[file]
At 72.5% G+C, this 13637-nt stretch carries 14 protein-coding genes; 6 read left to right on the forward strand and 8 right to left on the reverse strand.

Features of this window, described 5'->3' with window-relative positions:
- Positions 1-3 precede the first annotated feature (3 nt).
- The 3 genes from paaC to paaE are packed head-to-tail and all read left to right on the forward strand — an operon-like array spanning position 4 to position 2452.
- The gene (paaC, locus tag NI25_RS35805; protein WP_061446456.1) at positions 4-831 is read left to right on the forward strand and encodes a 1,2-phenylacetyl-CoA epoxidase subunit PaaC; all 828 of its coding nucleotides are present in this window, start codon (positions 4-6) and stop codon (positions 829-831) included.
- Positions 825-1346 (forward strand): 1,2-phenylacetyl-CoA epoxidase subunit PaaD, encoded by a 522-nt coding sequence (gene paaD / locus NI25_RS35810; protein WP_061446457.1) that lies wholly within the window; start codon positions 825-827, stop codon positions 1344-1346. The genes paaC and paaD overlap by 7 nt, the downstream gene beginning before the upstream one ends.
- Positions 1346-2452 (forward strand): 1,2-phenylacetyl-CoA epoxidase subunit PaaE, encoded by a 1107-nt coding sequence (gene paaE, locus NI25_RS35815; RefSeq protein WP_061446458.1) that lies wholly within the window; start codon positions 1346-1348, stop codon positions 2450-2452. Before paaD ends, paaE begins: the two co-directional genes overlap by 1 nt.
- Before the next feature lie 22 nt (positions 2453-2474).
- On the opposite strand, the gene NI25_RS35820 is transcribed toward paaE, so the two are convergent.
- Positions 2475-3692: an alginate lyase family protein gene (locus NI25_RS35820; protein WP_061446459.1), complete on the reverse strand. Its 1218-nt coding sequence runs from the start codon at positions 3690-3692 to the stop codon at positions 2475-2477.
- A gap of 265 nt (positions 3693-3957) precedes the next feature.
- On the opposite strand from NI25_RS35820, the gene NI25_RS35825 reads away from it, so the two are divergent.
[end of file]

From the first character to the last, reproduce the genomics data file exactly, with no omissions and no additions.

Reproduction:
At 72.5% G+C, this 13637-nt stretch carries 14 protein-coding genes; 6 read left to right on the forward strand and 8 right to left on the reverse strand.

Features of this window, described 5'->3' with window-relative positions:
- Positions 1-3 precede the first annotated feature (3 nt).
- The 3 genes from paaC to paaE are packed head-to-tail and all read left to right on the forward strand — an operon-like array spanning position 4 to position 2452.
- The gene (paaC, locus tag NI25_RS35805; protein WP_061446456.1) at positions 4-831 is read left to right on the forward strand and encodes a 1,2-phenylacetyl-CoA epoxidase subunit PaaC; all 828 of its coding nucleotides are present in this window, start codon (positions 4-6) and stop codon (positions 829-831) included.
- Positions 825-1346 (forward strand): 1,2-phenylacetyl-CoA epoxidase subunit PaaD, encoded by a 522-nt coding sequence (gene paaD / locus NI25_RS35810; protein WP_061446457.1) that lies wholly within the window; start codon positions 825-827, stop codon positions 1344-1346. The genes paaC and paaD overlap by 7 nt, the downstream gene beginning before the upstream one ends.
- Positions 1346-2452 (forward strand): 1,2-phenylacetyl-CoA epoxidase subunit PaaE, encoded by a 1107-nt coding sequence (gene paaE, locus NI25_RS35815; RefSeq protein WP_061446458.1) that lies wholly within the window; start codon positions 1346-1348, stop codon positions 2450-2452. Before paaD ends, paaE begins: the two co-directional genes overlap by 1 nt.
- Before the next feature lie 22 nt (positions 2453-2474).
- On the opposite strand, the gene NI25_RS35820 is transcribed toward paaE, so the two are convergent.
- Positions 2475-3692: an alginate lyase family protein gene (locus NI25_RS35820; protein WP_061446459.1), complete on the reverse strand. Its 1218-nt coding sequence runs from the start codon at positions 3690-3692 to the stop codon at positions 2475-2477.
- A gap of 265 nt (positions 3693-3957) precedes the next feature.
- On the opposite strand from NI25_RS35820, the gene NI25_RS35825 reads away from it, so the two are divergent.